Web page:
The ADB was accused in Tashkent yesterday of neglecting
fisheries in its policies on food security.
Lobby groups criticised the ADBs Operational Plan for
Sustainable Food Security in Asia and the Pacific for its lack
of attention to fish.
John White, director for development at the Marine
Stewardship Council (MSC), told Emerging Markets:
Its a source of sadness to me that the ADBs
operational plans mention fisheries once, in a footnote. And
the words fish and seafood dont
appear at all.
The place of fish in the food security agenda is far
Asia accounts for the vast majority of world fishing, which
is approaching the maximum sustainable levels. The key
international report on the sector, the UN Food and Agriculture
Organizations The State of World Fisheries and
Aquaculture, says that 86% of the worlds fishers and fish
farmers live on the continent.
The last edition of the report (2008) said that 28% of
stocks are overexploited, depleted or close to depletion, and
52% of stocks are fully exploited. The Western Indian Ocean,
the Northwest Pacific and the Northeast Atlantic have the
greatest proportions of fully-exploited stocks.
Environmentalists argued that the ADB is ignoring a crucial
element of food security. Timothy Geer, director of WWF
International, said: In Asia fish is 26% of protein in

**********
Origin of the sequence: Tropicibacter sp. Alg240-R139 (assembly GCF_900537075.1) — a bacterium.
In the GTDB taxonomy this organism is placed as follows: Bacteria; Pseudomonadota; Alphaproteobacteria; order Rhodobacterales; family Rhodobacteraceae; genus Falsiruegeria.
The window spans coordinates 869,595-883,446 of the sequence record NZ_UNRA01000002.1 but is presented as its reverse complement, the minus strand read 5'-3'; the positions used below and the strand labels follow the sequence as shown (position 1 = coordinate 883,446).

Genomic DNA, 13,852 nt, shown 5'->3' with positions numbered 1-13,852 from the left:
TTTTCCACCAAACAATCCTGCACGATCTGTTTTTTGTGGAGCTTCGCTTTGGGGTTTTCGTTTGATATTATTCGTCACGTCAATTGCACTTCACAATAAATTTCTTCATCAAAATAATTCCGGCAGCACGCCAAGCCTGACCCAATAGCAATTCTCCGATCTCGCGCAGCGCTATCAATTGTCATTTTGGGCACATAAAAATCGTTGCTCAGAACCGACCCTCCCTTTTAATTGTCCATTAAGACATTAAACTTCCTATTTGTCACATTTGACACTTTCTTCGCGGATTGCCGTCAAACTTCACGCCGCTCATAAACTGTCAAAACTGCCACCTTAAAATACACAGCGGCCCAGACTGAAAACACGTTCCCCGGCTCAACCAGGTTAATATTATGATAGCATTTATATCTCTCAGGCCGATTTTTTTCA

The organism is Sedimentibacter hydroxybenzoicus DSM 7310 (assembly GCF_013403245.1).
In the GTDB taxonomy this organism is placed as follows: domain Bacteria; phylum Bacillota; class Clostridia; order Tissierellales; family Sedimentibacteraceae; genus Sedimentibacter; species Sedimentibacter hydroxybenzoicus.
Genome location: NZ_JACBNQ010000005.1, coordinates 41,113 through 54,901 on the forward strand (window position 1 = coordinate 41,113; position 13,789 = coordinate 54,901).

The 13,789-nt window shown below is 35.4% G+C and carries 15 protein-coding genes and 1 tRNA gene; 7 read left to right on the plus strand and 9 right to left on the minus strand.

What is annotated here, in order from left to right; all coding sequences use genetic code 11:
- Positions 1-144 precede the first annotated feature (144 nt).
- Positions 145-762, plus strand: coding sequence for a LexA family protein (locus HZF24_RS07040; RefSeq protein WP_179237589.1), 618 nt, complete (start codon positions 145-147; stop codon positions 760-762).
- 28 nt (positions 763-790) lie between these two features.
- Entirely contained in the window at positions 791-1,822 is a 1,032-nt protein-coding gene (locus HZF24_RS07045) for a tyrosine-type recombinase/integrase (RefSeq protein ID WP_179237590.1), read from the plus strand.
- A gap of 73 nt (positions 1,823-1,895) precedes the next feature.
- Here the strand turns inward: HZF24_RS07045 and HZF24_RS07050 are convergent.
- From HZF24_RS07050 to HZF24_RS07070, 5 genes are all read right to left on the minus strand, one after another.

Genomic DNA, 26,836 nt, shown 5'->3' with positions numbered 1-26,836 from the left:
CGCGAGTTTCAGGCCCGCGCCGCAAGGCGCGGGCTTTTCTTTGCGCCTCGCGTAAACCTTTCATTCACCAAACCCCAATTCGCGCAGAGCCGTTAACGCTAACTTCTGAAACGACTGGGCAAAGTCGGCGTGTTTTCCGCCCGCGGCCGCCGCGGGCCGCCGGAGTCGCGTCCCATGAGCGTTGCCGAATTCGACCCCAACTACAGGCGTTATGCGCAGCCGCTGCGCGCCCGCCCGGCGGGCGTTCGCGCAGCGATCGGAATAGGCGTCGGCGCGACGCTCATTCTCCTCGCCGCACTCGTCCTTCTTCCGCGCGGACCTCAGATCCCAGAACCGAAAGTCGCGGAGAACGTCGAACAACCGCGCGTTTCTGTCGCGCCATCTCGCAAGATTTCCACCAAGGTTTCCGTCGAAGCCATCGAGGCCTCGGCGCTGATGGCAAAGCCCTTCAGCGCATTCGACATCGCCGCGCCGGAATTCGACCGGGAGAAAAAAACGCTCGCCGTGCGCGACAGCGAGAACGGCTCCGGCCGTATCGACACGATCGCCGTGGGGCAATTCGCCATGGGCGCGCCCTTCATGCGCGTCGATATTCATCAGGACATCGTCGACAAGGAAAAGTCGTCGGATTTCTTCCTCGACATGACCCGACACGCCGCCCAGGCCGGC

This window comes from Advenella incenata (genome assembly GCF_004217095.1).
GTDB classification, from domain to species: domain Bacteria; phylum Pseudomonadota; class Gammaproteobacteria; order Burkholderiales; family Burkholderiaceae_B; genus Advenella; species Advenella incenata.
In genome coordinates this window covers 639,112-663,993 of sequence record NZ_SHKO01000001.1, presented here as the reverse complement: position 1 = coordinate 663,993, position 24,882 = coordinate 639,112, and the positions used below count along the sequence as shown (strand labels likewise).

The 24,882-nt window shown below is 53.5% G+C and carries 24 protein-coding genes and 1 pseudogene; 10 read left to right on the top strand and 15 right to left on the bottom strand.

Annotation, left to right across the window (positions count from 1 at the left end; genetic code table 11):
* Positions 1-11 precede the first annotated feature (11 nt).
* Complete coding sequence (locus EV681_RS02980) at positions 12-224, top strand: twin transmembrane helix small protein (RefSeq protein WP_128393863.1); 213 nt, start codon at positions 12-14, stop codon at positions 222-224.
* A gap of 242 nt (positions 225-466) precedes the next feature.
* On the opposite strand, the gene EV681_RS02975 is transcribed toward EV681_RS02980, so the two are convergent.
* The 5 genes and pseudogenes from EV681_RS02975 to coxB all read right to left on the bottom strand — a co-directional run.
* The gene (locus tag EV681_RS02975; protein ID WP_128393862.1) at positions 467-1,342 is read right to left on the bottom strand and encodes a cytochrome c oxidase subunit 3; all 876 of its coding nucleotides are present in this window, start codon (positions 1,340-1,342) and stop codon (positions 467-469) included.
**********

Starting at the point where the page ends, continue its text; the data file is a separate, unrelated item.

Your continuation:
There are large numbers of people in Asia who are
heavily reliant on fish both for their diet, their export
markets and for secondary industries such as canneries. We fear
the potential of the collapse of fisheries.
White of the MSC advised the ADB: First of all change
your thinking. Dont talk about agriculture alone. Talk
about natural resources and include in that both land and
The Operational Plan, launched by the ADB in December, warns
that the regions long-term security is at
risk from food supply problems, and pledges to help
developing countries with agricultural productivity,
connectivity and resilience. But the banks critics say
that any such strategy needs to prioritize protection of fish
Geer said that WWF International is working on fisheries
governance, cooperatives, communities access and better EU
access agreements so fish are not vacuumed up by foreign
He asked the ADB to make subsidy reform part of their
to-do list, and said the bank should use its micro and
mezzo lending programmes for small fishing enterprises.
Inaction in this area will be very dangerous, he
Bob Dobias, head of the climate change unit at the ADB, said
the bank certainly understands the importance of
fisheries but admitted: The ADB will never be the
biggest fisheries play in the region or the major supporter of
fisheries action in the region.
He emphasized partnership, dialogue, agricultural research
and education, and pointed to projects such as the Coral
Triangle initiative which assists with reef protection,
sustainable fishing and climate change education in the Western
Pacific and Indian Oceans as an example of ADB
involvement. But he did not suggest any change in policy or
lending to fisheries.